Clean Wisconsin, the state’s largest environmental advocacy organization, is seeking a passionate, creative, and driven individual to assist the Communications Department in creating quality content for our audiences, member, and supporters as a Content Creation Intern.
Four environmental and agricultural groups, working as partners to bring about long-term solutions to Wisconsin’s water quality issues, detailed significant investments today that they urge the state to make when shaping the next budget and beyond.
Clean Wisconsin praised the draft rules to reduce nitrate pollution in drinking water and the accompanying economic analysis released by the Department of Natural Resources (DNR) on Friday.
We sit down with Clean Wisconsin’s Director of Government Relations Carly Michiels to break down what exactly is in the governor’s budget, what happens next with the Joint Finance Committee and the future of the governor’s environmental priorities.
Clean Wisconsin applauds Gov. Tony Evers for unveiling a strong, sensible, and comprehensive budget Tuesday amid the many challenges facing Wisconsinites.
The closing of this coal plant is yet another step towards our clean energy future in Wisconsin, reducing our carbon emissions and protecting public health.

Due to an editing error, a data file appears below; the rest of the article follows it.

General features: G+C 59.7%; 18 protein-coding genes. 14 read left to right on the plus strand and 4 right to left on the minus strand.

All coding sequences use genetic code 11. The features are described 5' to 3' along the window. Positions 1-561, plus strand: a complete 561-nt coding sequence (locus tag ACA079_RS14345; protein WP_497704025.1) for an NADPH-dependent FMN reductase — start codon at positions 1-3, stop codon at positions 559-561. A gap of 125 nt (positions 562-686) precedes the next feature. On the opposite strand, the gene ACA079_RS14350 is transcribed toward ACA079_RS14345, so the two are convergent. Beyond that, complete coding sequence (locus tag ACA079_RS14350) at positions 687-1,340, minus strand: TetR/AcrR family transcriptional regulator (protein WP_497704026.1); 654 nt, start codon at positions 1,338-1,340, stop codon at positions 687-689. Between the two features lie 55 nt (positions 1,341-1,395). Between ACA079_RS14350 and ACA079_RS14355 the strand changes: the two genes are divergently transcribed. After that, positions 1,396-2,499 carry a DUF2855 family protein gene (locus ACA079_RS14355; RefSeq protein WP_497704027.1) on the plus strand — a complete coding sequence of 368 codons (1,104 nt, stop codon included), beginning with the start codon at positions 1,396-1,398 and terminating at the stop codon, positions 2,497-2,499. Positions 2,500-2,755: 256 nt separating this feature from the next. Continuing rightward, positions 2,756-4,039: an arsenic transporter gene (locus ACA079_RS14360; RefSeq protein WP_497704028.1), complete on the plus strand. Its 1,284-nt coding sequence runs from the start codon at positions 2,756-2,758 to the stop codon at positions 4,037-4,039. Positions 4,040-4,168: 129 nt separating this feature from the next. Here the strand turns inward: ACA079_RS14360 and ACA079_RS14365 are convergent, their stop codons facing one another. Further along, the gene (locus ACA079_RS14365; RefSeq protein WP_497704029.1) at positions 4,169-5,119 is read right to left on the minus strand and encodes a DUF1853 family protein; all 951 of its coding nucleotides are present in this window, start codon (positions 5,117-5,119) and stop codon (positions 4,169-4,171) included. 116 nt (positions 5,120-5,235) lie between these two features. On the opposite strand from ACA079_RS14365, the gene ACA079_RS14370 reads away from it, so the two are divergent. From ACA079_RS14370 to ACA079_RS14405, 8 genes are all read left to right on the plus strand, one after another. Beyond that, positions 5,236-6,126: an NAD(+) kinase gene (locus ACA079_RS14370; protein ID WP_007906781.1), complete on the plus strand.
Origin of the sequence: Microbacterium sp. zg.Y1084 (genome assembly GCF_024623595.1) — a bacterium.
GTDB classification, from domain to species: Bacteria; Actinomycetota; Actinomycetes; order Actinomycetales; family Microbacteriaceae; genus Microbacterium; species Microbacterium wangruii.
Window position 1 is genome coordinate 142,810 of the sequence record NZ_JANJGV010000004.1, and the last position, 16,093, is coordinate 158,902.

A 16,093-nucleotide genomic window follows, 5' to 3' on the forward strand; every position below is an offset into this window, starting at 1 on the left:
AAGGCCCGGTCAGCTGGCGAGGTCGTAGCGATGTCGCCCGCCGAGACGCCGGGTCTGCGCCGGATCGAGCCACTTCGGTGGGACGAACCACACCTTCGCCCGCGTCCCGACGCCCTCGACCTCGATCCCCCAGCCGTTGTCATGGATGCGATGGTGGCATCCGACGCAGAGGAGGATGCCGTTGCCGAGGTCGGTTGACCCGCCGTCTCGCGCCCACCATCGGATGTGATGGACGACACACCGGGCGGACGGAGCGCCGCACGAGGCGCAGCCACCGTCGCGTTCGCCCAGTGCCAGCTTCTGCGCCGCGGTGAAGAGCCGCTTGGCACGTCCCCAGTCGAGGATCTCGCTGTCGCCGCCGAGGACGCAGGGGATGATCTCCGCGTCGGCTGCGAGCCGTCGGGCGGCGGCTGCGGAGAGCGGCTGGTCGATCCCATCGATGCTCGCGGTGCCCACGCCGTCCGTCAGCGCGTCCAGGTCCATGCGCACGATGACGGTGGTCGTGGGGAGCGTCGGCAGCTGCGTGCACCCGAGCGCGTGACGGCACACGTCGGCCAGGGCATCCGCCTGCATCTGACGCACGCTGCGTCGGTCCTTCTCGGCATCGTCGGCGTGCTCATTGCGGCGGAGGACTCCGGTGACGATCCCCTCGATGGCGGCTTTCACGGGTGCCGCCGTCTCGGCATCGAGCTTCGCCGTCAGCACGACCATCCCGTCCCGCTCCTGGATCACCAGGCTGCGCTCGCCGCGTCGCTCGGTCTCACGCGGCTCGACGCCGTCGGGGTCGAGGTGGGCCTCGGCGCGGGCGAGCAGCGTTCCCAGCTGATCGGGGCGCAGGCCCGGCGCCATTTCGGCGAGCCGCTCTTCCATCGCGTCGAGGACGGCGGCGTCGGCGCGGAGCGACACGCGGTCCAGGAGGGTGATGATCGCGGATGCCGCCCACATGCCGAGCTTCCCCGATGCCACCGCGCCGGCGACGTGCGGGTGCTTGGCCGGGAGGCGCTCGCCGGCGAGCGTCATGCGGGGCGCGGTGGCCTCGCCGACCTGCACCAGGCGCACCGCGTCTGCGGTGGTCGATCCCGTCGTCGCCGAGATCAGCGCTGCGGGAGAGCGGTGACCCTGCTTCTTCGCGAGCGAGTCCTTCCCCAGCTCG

“By gutting these rules, JCRAR is doing the bidding of industry PFAS users. To add insult to injury, the hearing completely cut out the people who are dealing with the health consequences of contaminated drinking water and demanding action from their lawmakers.”
Four environmental and agricultural groups are coming together to advocate for meaningful state-level policy changes that support clean water and resilient farms.
The ongoing crisis of PFAS pollution in Wisconsin drinking water centers around one primary source: firefighting foams. While some are trying to take aim at tackling this major threat to public health, others are standing in the way.
Ruling makes it clear: science needs to lead permitting process MADISON, WI — The Monroe County Circuit Court upheld an Administrative Law Judge’s ruling on Monday to deny a wetland fill permit to an out-of-state frac sand company. Their proposed project would have permanently destroyed over 16 acres of a rare and valuable wetland forest